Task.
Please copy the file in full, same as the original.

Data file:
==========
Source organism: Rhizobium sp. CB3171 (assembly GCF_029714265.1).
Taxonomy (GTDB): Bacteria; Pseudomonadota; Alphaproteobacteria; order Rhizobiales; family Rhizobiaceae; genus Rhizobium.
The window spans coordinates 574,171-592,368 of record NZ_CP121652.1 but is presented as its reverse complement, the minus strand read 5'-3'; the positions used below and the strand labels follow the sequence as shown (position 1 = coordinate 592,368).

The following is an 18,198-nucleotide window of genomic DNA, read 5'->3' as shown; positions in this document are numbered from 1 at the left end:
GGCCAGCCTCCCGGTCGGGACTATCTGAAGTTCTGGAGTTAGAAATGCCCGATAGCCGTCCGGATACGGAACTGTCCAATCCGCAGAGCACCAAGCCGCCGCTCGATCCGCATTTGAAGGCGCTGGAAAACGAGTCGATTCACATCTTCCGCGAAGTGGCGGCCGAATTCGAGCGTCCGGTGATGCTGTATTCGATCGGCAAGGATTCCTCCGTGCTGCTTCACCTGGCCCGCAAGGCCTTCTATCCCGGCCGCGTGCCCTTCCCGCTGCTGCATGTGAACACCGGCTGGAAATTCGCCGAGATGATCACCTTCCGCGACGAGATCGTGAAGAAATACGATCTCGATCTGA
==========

Source organism: Rhizobium sp. CB3171 (assembly GCF_029714265.1).
Taxonomy (GTDB): Bacteria; Pseudomonadota; Alphaproteobacteria; order Rhizobiales; family Rhizobiaceae; genus Rhizobium.
The window spans coordinates 574,171-592,368 of record NZ_CP121652.1 but is presented as its reverse complement, the minus strand read 5'-3'; the positions used below and the strand labels follow the sequence as shown (position 1 = coordinate 592,368).

The following is an 18,198-nucleotide window of genomic DNA, read 5'->3' as shown; positions in this document are numbered from 1 at the left end:
GGCCAGCCTCCCGGTCGGGACTATCTGAAGTTCTGGAGTTAGAAATGCCCGATAGCCGTCCGGATACGGAACTGTCCAATCCGCAGAGCACCAAGCCGCCGCTCGATCCGCATTTGAAGGCGCTGGAAAACGAGTCGATTCACATCTTCCGCGAAGTGGCGGCCGAATTCGAGCGTCCGGTGATGCTGTATTCGATCGGCAAGGATTCCTCCGTGCTGCTTCACCTGGCCCGCAAGGCCTTCTATCCCGGCCGCGTGCCCTTCCCGCTGCTGCATGTGAACACCGGCTGGAAATTCGCCGAGATGATCACCTTCCGCGACGAGATCGTGAAGAAATACGATCTCGATCTGA